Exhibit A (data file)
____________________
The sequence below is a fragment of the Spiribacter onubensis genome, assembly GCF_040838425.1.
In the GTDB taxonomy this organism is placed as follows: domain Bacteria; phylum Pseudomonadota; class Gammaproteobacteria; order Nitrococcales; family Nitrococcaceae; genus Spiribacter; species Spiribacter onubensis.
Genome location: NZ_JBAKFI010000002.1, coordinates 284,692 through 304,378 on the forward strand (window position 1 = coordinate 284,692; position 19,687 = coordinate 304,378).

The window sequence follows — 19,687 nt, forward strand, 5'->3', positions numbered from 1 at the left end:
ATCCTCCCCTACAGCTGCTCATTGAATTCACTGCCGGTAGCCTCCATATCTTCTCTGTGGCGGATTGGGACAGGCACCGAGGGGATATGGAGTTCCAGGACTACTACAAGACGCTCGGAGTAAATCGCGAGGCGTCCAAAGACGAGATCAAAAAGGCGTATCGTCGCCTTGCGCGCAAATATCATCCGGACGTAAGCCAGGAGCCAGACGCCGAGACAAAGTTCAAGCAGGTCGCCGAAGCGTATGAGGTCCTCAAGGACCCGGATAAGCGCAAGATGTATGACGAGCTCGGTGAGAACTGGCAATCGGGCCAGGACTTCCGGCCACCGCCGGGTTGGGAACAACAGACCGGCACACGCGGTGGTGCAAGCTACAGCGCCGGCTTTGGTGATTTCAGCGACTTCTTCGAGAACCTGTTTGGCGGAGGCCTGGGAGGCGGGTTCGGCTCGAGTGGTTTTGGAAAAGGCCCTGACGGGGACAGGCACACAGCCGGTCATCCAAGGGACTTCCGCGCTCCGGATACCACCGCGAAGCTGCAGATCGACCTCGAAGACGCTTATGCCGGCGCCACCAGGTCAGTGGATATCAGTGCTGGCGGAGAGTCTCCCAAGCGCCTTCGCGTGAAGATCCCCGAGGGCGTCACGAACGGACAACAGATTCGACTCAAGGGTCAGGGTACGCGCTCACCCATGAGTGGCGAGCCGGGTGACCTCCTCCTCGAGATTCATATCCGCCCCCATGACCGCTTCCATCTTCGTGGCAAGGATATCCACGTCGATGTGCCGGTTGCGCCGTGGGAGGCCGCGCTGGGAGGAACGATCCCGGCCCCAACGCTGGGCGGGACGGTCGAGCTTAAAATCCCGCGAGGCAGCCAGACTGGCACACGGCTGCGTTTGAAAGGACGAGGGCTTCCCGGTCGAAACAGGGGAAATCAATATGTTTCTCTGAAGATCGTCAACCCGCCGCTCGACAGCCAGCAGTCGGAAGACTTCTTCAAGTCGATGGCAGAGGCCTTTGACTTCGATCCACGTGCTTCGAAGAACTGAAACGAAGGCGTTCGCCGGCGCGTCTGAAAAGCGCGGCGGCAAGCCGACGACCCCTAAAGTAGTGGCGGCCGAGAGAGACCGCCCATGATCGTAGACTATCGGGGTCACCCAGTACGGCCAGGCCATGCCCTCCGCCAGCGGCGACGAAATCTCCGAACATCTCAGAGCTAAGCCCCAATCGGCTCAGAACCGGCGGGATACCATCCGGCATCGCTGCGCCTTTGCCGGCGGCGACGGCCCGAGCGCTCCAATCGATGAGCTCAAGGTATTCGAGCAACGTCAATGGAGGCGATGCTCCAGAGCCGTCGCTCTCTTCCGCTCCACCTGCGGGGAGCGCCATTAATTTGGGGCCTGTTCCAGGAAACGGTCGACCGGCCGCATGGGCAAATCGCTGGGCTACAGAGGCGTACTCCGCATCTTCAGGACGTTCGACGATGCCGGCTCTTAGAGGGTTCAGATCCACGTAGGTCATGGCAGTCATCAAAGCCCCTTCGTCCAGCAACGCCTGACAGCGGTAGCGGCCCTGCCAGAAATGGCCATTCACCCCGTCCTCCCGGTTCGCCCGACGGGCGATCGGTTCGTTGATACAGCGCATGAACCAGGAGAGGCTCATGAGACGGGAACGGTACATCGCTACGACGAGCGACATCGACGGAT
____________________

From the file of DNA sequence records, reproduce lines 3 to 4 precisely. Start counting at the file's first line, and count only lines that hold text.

Genome location: NZ_JBAKFI010000002.1, coordinates 284,692 through 304,378 on the forward strand (window position 1 = coordinate 284,692; position 19,687 = coordinate 304,378).

The window sequence follows — 19,687 nt, forward strand, 5'->3', positions numbered from 1 at the left end: